* Profit of C$1.47/share excluding items vs. C$1.43 estimate
* Capital markets income drives results
* Hikes dividend by 6 percent to C$0.71 a share
By Cameron French
TORONTO, Feb 26 Royal Bank of Canada
reported a higher quarterly profit on Wednesday and raised its
dividend by 6 percent after surging capital markets income more
than offset charges from a restructuring of Caribbean
Canada's largest bank earned C$2.09 billion ($1.89 billion),
or C$1.38 a share, in the first quarter ended Jan. 31, up from
C$2.05 billion, or C$1.34 a share, a year earlier.
Excluding charges of C$60 million from the sale of Jamaican
operations and C$32 million for a restructuring in the
Caribbean, the bank earned C$1.47 a share, topping analysts'
expectations of C$1.43.
The results build on slightly higher-than-expected profits
this week by rivals Bank of Montreal and National Bank
of Canada in a quarter that has shown steady growth in
consumer lending volumes in spite of worries of a housing
"(Loan) volume growth in Canada continues to do well, even
though we would think the volume growth would be down," said Ian
Nakamoto, director of research at MacDougall, MacDougall and
"(The banks) are fairly well diversified among different
loan categories," Nakamoto said. "I think they're quite cautious
towards who they lend to."
RBC's capital markets income rose 9 percent to C$505
million, while loan-loss provisions decreased by 16 percent to
C$292 million from a year earlier.
"The beat against expectations appears to be from lower
provisions and better-than-anticipated capital markets revenues,
largely trading," Barclays Capital analyst John Aiken said in a
Income from investor and treasury services, which includes
financial custodial and management for corporate clients,
climbed 34 percent to C$106 million.
Personal and commercial banking income slipped 3 percent to
C$1.07 billion but would have risen 5 percent without the items
from the Jamaican operations sale and Caribbean restructuring.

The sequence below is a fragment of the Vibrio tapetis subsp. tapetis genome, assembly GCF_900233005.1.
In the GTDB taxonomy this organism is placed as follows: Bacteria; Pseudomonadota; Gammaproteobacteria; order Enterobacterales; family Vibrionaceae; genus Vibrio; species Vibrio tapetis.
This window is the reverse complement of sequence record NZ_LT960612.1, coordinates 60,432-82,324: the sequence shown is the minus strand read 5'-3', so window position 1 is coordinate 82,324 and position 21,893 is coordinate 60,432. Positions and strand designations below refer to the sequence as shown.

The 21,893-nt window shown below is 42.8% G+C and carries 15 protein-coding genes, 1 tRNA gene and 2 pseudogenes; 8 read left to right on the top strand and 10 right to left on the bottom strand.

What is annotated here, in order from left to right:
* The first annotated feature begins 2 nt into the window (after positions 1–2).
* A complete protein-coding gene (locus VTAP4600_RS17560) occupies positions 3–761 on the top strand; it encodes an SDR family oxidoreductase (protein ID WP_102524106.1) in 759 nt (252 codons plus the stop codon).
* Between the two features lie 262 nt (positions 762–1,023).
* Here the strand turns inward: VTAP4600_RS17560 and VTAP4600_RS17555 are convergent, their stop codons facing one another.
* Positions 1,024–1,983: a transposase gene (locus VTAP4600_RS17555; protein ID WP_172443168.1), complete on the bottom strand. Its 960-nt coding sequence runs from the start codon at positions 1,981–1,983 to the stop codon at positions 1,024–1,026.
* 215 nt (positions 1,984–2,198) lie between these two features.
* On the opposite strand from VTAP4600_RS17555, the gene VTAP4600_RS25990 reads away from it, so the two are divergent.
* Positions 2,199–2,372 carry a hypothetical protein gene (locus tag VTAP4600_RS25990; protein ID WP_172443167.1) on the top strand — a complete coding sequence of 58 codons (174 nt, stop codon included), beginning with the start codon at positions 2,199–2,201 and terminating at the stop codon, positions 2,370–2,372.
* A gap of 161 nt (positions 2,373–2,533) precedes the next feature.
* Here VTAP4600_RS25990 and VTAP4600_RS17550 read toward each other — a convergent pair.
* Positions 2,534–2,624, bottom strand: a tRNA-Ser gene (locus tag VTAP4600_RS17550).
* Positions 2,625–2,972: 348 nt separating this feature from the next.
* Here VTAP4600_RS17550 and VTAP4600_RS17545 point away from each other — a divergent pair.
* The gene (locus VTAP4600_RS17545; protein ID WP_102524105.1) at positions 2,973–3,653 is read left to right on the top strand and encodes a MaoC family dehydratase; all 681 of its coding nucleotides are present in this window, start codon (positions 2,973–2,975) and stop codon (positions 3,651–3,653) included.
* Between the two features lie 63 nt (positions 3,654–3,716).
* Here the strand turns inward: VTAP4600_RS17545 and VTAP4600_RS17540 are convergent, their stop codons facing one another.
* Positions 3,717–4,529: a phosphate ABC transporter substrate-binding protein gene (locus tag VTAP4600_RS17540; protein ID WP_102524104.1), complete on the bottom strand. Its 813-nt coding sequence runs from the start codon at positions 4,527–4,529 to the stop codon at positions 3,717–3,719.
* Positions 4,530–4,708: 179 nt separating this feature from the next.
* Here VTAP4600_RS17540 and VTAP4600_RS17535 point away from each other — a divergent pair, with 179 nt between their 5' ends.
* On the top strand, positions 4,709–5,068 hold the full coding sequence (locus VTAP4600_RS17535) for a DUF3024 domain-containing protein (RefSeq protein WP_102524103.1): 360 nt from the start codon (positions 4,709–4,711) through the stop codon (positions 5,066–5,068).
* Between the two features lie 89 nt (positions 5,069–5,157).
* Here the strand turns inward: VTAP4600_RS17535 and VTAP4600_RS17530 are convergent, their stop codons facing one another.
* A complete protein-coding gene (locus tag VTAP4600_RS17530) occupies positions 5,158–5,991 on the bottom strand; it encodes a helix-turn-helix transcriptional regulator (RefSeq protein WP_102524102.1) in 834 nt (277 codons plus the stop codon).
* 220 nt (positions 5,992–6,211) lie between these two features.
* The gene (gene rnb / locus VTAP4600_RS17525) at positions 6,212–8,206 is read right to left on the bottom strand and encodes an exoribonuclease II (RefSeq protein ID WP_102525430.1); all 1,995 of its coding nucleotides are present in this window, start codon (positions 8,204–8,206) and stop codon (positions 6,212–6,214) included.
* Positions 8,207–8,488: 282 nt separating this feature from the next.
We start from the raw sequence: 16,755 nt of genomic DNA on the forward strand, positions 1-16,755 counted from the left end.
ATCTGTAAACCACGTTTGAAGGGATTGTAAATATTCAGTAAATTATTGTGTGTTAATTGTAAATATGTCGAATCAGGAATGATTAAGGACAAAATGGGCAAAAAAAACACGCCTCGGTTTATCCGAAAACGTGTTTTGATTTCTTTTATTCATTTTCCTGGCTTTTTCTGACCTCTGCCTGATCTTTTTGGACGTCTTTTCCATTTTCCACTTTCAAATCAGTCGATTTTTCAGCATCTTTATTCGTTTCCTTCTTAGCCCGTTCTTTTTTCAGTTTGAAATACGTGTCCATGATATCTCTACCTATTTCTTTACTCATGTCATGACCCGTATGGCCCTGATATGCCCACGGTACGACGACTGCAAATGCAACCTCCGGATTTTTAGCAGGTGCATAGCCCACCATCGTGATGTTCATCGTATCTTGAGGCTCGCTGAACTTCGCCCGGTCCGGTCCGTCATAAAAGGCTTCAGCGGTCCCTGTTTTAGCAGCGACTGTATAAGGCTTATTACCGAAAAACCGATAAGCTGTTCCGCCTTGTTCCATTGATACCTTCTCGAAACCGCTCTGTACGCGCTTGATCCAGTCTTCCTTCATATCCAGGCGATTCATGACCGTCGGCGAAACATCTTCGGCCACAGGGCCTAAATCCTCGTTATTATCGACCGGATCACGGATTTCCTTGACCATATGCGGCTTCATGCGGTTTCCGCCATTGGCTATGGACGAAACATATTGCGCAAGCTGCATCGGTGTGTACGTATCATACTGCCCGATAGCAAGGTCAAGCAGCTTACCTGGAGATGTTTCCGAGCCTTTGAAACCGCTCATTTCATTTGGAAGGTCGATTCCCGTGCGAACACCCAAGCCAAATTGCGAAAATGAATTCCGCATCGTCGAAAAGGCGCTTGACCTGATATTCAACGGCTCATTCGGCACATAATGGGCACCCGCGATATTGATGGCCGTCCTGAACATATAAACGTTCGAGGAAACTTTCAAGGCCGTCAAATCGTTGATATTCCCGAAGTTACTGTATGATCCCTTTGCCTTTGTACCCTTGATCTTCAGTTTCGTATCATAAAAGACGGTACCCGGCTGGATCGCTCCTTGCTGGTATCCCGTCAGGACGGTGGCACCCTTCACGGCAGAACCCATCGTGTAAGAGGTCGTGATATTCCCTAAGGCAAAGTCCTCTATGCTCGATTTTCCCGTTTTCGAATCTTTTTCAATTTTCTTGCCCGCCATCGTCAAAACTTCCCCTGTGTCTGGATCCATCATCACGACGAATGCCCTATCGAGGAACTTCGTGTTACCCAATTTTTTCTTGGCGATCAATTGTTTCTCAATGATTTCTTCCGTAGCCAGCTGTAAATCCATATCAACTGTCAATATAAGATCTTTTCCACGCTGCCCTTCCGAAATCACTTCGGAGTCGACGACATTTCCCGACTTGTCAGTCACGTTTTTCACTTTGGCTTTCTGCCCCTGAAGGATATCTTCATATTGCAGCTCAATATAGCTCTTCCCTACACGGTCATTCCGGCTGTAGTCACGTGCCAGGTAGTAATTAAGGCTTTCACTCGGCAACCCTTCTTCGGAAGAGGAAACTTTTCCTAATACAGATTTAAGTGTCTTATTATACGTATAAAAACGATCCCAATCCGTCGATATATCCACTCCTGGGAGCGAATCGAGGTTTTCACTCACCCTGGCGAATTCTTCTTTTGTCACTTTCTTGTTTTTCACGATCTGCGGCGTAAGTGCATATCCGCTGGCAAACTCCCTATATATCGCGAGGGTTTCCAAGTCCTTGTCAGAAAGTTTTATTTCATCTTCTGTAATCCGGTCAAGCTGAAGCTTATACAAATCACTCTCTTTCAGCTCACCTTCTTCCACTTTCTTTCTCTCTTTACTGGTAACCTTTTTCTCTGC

The bank said in January that it would sell its Jamaican
banking operations to Sagicore Group Jamaica Ltd, but it did not
have any plans to divest other assets in the Caribbean.
Personal and commercial income benefited from the
acquisition of auto lender Ally Canada in early 2013, RBC said.
Asked on a conference call about the bank's plans for
further acquisitions, RBC Chief Executive Officer Gordon Nixon
said the interest was there, but availability was lacking.
"We've looked at a tremendous number of opportunities in the
wealth management space over the last year or so," he said. "The
ability to execute is more challenging than the stated
opportunities; a combination of price levels and performance
Nixon will step down in August after 13 years as CEO. He
will be replaced by Dave McKay, who heads RBC's personal and
commercial banking business.
The bank said it was raising its quarterly dividend by 4
Canadian cents per share to 71 Canadian cents, which Nakamoto
said was more than he had expected.
RBC shares were up 3 Canadian cents at C$72.73 in morning
trading. The stock rose 19 percent in 2013, mirroring the strong
performance of other Canadian banks, and is up slightly more
than 2 percent so far in 2014.
Toronto-Dominion Bank and Canadian Imperial Bank of
Commerce will release their quarterly results on